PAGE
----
Preserving well-being in times of crisis
The stress and uncertainties that began just over 2 years ago apparently won’t have abated anytime soon. In times like these, when under constant stress and perpetual burnout, it can get near impossible to preserve one’s basic well-being, let alone the productivity needed to perform optimally both in business and in one’s personal life.
While the causes of the current stress and discomfort are often external forces beyond our control, what we can do is change how we respond to these forces and focus instead on what we can control. In this article, we’d like to provide some helpful tips for preserving one’s physical and mental well-being in troubling times like these.
1. Don’t worry about things beyond your control
As we just pointed out above, we’re often dealing with forces outside our control, about which we can’t do anything but worry. However, even worrying about them does not in any way constitute a productive approach to dealing with them – worse, it can paralyze us and prevent us from doing what could actually be beneficial to us, and potentially to others.
Instead of worrying about social and political developments which are completely out of your hands, invest the time and energy into activities which will make it easier to set your worries aside and remain positive. Let’s go through some of the top ones with which you can’t go wrong.
2. Do physical activities
You don’t need to be super sporty in order to be physically active, so don’t fall into the pitfall of not doing anything just because you can’t immediately do it all. Even just stretching your back a couple of times a day will benefit you and may actually motivate you to do some additional exercise.
One of the most failsafe things you can do is take a walk, if possible in nature. Once you get more used to that, you can then turn your walks into longer hikes with more diverse destinations, or take things up a notch further by dedicating yourself to more specific activities, e.g. jogging, cycling, swimming, martial arts, etc.
3. Pick up and/or focus on a hobby
Following the train of thought from the previous point, picking up and/or focusing on a (new) hobby can do wonders for your well-being, whether that be a sport, a new book, or even something more growth-oriented such as acquiring a new skill or entering a new industry.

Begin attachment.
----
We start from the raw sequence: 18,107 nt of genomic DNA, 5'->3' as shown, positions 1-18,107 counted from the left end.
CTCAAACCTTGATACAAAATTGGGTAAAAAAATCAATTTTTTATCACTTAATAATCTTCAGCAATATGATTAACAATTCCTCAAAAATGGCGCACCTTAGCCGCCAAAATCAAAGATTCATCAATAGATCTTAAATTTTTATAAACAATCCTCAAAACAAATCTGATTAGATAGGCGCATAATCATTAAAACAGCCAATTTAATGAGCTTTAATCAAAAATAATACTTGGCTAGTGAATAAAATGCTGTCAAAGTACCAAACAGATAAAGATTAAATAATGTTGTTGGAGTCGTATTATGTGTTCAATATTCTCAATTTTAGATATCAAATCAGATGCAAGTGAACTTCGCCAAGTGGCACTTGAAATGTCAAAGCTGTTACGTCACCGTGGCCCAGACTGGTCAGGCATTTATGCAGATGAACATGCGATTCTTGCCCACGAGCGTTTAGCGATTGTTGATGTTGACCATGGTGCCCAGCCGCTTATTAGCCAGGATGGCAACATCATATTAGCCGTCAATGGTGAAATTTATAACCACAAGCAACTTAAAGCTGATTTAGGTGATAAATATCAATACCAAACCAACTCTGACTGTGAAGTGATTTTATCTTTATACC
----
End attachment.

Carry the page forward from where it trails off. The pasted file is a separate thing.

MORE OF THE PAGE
4. Meditate and practice mindfulness
In the extremely fast paced modern world ruled by instant gratification, it’s getting harder and harder to stay in tune with one’s inner self and not get caught up in the mass of information and feelings we’re bombarded with daily.
Meditation is one of the best ways to reconnect with yourself, break unhealthy thought patterns and gain more clarity on the events unfolding in your life. Daily meditation sessions combined with mindfulness will make you more resilient and better equipped to deal with seemingly unbearable situations and times.
5. Curb social media usage and/or screen time in general
The abundance of available pleasures of the modern way of life paradoxically leads to a decrease in people’s overall well-being. Much of this is the result of spending too much time glued to a screen, whether it’s that of a TV, a computer or a mobile phone.
Social media takes this an additional step further with algorithms designed to stimulate unhealthy behavior. It often provides a skewed perception of reality, by inflating or embellishing other people’s lives, which makes it one of the top causes of depression and suicide, especially among the younger generation.
More recently, with crisis following crisis, practically all social media platforms have become filled with emotionally loaded content and consequently even more harmful to our mental stability.
Limiting your usage of social media and screen time in general is key to taking a break from the overabundance of information; remember – you can’t disconnect if you’re always connected!
6. (Re)connect with friends and loved ones
One of the absolutely essential elements of both physical and psychological well-being, and one which seems to have been somewhat forgotten due to Covid-related concerns, is genuine human connection. In contrast, loneliness and isolation can actually be harmful to the functioning of the immune system.
According to research by the American Psychological Association, “loneliness … can lead to long-term "fight-or-flight" stress signaling, which negatively affects immune system functioning”, meaning that “people who feel lonely have less immunity and more inflammation than people who don’t.”
Of course, not everyone is super sociable and some prefer spending time alone; still, keeping in touch with friends and family doesn’t have to mean that you’re connected 100% of the time.
Find the right cadence that works best for you and loved ones, and, most importantly, just make sure you have someone to talk with when things get particularly tough.
Maintaining positivity in times of constant stress and societal upheavals is difficult, but certainly not impossible. We hope these tips are able to serve as a starting point and help you find your own approaches and techniques to preserving your well being. If you discover or already use some that you find particularly useful, feel free to reach out to us and let us know about them!